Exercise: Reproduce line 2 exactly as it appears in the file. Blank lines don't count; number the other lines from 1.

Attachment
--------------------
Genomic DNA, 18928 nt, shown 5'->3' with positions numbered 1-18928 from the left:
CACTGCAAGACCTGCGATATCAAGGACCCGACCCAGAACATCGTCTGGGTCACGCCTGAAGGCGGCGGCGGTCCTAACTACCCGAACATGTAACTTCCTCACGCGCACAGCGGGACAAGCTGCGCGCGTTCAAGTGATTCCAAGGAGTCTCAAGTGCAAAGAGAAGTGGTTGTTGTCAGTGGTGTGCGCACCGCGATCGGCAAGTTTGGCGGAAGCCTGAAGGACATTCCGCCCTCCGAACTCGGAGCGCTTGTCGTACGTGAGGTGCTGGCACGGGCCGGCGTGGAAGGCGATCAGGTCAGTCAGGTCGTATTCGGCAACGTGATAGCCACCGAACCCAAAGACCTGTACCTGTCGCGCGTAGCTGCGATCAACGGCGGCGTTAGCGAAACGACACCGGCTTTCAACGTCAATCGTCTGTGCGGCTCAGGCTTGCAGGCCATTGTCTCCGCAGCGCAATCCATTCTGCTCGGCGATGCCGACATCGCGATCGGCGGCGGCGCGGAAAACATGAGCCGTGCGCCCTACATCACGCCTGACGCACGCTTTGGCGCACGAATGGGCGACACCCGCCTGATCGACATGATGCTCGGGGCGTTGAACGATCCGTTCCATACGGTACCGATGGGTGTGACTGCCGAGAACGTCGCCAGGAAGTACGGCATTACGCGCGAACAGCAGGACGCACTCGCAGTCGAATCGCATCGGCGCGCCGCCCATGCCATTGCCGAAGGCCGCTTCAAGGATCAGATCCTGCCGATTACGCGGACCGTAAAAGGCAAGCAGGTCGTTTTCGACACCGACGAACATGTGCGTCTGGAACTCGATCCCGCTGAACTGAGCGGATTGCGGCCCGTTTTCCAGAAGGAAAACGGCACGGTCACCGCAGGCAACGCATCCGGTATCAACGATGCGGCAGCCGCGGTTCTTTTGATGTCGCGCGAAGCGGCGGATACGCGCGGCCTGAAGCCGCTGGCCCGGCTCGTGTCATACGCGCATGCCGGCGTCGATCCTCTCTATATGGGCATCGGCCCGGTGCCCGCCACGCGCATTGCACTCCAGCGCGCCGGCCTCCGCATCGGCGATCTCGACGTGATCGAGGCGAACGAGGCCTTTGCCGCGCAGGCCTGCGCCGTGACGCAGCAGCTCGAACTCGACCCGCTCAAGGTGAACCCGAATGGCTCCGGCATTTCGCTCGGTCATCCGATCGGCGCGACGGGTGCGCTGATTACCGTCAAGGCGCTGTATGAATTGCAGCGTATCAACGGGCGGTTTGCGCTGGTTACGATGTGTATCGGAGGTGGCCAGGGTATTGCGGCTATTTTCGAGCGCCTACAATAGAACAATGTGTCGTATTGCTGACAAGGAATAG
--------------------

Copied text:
CACTGCAAGACCTGCGATATCAAGGACCCGACCCAGAACATCGTCTGGGTCACGCCTGAAGGCGGCGGCGGTCCTAACTACCCGAACATGTAACTTCCTCACGCGCACAGCGGGACAAGCTGCGCGCGTTCAAGTGATTCCAAGGAGTCTCAAGTGCAAAGAGAAGTGGTTGTTGTCAGTGGTGTGCGCACCGCGATCGGCAAGTTTGGCGGAAGCCTGAAGGACATTCCGCCCTCCGAACTCGGAGCGCTTGTCGTACGTGAGGTGCTGGCACGGGCCGGCGTGGAAGGCGATCAGGTCAGTCAGGTCGTATTCGGCAACGTGATAGCCACCGAACCCAAAGACCTGTACCTGTCGCGCGTAGCTGCGATCAACGGCGGCGTTAGCGAAACGACACCGGCTTTCAACGTCAATCGTCTGTGCGGCTCAGGCTTGCAGGCCATTGTCTCCGCAGCGCAATCCATTCTGCTCGGCGATGCCGACATCGCGATCGGCGGCGGCGCGGAAAACATGAGCCGTGCGCCCTACATCACGCCTGACGCACGCTTTGGCGCACGAATGGGCGACACCCGCCTGATCGACATGATGCTCGGGGCGTTGAACGATCCGTTCCATACGGTACCGATGGGTGTGACTGCCGAGAACGTCGCCAGGAAGTACGGCATTACGCGCGAACAGCAGGACGCACTCGCAGTCGAATCGCATCGGCGCGCCGCCCATGCCATTGCCGAAGGCCGCTTCAAGGATCAGATCCTGCCGATTACGCGGACCGTAAAAGGCAAGCAGGTCGTTTTCGACACCGACGAACATGTGCGTCTGGAACTCGATCCCGCTGAACTGAGCGGATTGCGGCCCGTTTTCCAGAAGGAAAACGGCACGGTCACCGCAGGCAACGCATCCGGTATCAACGATGCGGCAGCCGCGGTTCTTTTGATGTCGCGCGAAGCGGCGGATACGCGCGGCCTGAAGCCGCTGGCCCGGCTCGTGTCATACGCGCATGCCGGCGTCGATCCTCTCTATATGGGCATCGGCCCGGTGCCCGCCACGCGCATTGCACTCCAGCGCGCCGGCCTCCGCATCGGCGATCTCGACGTGATCGAGGCGAACGAGGCCTTTGCCGCGCAGGCCTGCGCCGTGACGCAGCAGCTCGAACTCGACCCGCTCAAGGTGAACCCGAATGGCTCCGGCATTTCGCTCGGTCATCCGATCGGCGCGACGGGTGCGCTGATTACCGTCAAGGCGCTGTATGAATTGCAGCGTATCAACGGGCGGTTTGCGCTGGTTACGATGTGTATCGGAGGTGGCCAGGGTATTGCGGCTATTTTCGAGCGCCTACAATAGAACAATGTGTCGTATTGCTGACAAGGAATAG